The Congress : Upper House edition

Basically, the Philippine Congress is divided into two houses; the Upper House which is commonly known as the Senate, and the Lower House which is the House of Representatives. However, many of us know that the congress is only just the House of Representatives with ‘congressmen’ in the office. We must also change calling the politicians in the House of Representatives as Congressmen (discussion of the Lower House in the next post). The Congress is the Legislative Department of the Philippines and has the legislative power stated in Article 6, Section 1 of the Constitution. It is mandated to make laws for the people and for the country.

The Upper House is composed of 24 Senators who are elected at large. Meaning, they are elected in the national level, involving the whole island of the Philippines. Article 6, Section 4 of 1987 Philippine Constitution said that the term of office of the Senators shall be 6 years with no more than 2 consecutive terms. So, each elected Senator shall serve for 12 years, only if they win for another term. The idea is, if a Senator finished his or her terms, he/she shall have to rest for the next elections (which means for 3 years) because the Constitution says so. While other Senators literally go to rest, others are being appointed to any office of the government especially if they are closed or friends of the current President. For instances, Out-going senators Francis Pangilinan was in the news of accepting the post in the Department of Agriculture and Pamfilo Lacson in another office of the government. Others run as district representatives while some run for the local elections. It should be noted that Senators currently in the office shall not be held any positions in any branch of the government. They shall also disclose their business and financial interests so that no conflict will arise when they have to pass a law.

Before the 1995 elections, there are 24 senators elected every 3 years. The Transitory Provision annex in the Article 18, Section 2 of the Constitution provided what the current election for the Senate for only 12 Senators. In 1987, the Philippines elected 24 senators all until 1992, with 5 years in the office. In 1992 elections, the people elected 24 senators again but this time; they were ranked according to their places. Ranks 1 to 12 senators in the election will serve until 1998, with 6 years in the office. Ranks 13 to 24 senators until 1995 only. The 13th senator at that time was Gloria Arroyo who later became the Vice-President and President afterwards. This Transitory Provision gives us the idea of electing 12 new senators with 12 old senators remaining in the Senate. Practically, those 12 old senators act as the Electoral Tribunal for the qualifications of their members.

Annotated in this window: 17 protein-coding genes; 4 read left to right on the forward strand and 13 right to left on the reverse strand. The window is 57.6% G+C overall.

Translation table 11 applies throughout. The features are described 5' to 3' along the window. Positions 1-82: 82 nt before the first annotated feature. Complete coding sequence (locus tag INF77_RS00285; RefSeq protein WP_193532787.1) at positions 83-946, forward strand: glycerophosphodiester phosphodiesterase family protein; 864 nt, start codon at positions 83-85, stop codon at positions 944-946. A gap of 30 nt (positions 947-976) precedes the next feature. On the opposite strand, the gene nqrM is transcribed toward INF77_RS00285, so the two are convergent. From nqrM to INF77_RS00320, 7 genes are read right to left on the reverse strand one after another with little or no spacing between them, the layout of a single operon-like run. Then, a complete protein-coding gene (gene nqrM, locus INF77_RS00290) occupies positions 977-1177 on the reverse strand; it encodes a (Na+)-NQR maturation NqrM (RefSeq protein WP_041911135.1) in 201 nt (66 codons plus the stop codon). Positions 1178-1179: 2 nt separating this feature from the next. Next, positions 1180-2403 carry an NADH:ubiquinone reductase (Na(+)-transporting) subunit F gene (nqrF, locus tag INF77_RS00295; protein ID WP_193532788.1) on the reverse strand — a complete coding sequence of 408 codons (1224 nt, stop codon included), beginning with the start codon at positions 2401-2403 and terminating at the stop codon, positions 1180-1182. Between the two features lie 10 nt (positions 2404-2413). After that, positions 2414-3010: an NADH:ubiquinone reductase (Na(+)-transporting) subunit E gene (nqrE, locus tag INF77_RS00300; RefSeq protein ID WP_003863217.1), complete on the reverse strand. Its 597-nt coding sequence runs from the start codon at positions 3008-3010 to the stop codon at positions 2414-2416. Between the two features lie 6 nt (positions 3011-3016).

There are 4 important officials in the Senate. They are the Senate President, the Senate President Pro-Tempore, the Majority Leader and the Minority Leader.

The Senate President (SP) presides over senate sessions. He also decides all points of order and signs all legislative measures, subpoenas and warrants of arrest. Annex in Article 7, Section 7 of the Constitution, the Senate President may become a President of the Philippines if no President or Vice-President shall have been elected. The Senate President Pro-Tempore (SPPT) is the one who substitutes the Senate President in some situations. He becomes the SP temporarily if the SP is absent. He also may permanently or temporarily become SP if the SP is incapacitated, resigned, removed for office or dead. These two positions are the most important. Heads of these offices are Juan Ponce Enrile and Jinggoy Estrada, respectively both from the same party, Partido ng Masang Pilipino.

The Majority Leader is another important in the Senate. He is the head of the Majority. Majority composed of senators who voted for the current Senate President. They may assign to important committees in the Senate. He also becomes an acting SP is the SP and the SPPT are absent or incapacitated. He is also the Chairman of the Committee on Rules. Currently, Senator Vicente Sotto, III is the Majority Leader. The Minority Leader, on the other hand, is the head of the Minority. Senators are in the minority if they did not vote for the current Senate President. Usually, those belong here do not get chairmanship of important committees. Head is Senator Alan Peter Cayetano.

Speaking of committees, there are the so-called Permanent Committees in the Senate. It is tasked to tackle legislation in their respective jurisdictions. There are a total of 39 Permanent Committees in the Senate and may increase in number based in the need of the country. Senators hold 3-4 chairmanship of the committees especially those in the majority. The more important the permanent committees are, the more member senators are there. The SPPT, the Majority Leader and the Minority Leader can be ex-officio members of all the permanent committees.

*These are all what I have learned in PolSci 14 under Prof. G. L. Pilapil

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